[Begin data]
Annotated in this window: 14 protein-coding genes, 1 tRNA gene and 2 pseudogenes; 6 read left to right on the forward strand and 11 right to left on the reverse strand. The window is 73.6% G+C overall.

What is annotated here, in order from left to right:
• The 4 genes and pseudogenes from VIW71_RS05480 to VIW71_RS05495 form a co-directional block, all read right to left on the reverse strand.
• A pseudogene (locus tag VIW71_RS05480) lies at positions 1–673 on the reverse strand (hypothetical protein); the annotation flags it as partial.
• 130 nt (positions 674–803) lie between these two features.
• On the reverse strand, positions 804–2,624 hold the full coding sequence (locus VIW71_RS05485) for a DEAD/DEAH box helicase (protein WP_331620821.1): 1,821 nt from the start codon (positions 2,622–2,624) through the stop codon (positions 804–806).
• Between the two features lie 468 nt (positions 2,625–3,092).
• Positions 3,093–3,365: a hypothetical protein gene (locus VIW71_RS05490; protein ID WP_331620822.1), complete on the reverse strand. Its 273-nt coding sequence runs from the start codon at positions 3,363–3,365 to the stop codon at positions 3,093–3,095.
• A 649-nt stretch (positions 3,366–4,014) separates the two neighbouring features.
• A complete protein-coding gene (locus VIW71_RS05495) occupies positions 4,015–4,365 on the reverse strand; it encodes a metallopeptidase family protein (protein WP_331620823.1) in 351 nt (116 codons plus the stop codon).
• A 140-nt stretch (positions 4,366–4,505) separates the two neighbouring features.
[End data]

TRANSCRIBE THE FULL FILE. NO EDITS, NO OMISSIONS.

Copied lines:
Annotated in this window: 14 protein-coding genes, 1 tRNA gene and 2 pseudogenes; 6 read left to right on the forward strand and 11 right to left on the reverse strand. The window is 73.6% G+C overall.

What is annotated here, in order from left to right:
• The 4 genes and pseudogenes from VIW71_RS05480 to VIW71_RS05495 form a co-directional block, all read right to left on the reverse strand.
• A pseudogene (locus tag VIW71_RS05480) lies at positions 1–673 on the reverse strand (hypothetical protein); the annotation flags it as partial.
• 130 nt (positions 674–803) lie between these two features.
• On the reverse strand, positions 804–2,624 hold the full coding sequence (locus VIW71_RS05485) for a DEAD/DEAH box helicase (protein WP_331620821.1): 1,821 nt from the start codon (positions 2,622–2,624) through the stop codon (positions 804–806).
• Between the two features lie 468 nt (positions 2,625–3,092).
• Positions 3,093–3,365: a hypothetical protein gene (locus VIW71_RS05490; protein ID WP_331620822.1), complete on the reverse strand. Its 273-nt coding sequence runs from the start codon at positions 3,363–3,365 to the stop codon at positions 3,093–3,095.
• A 649-nt stretch (positions 3,366–4,014) separates the two neighbouring features.
• A complete protein-coding gene (locus VIW71_RS05495) occupies positions 4,015–4,365 on the reverse strand; it encodes a metallopeptidase family protein (protein WP_331620823.1) in 351 nt (116 codons plus the stop codon).
• A 140-nt stretch (positions 4,366–4,505) separates the two neighbouring features.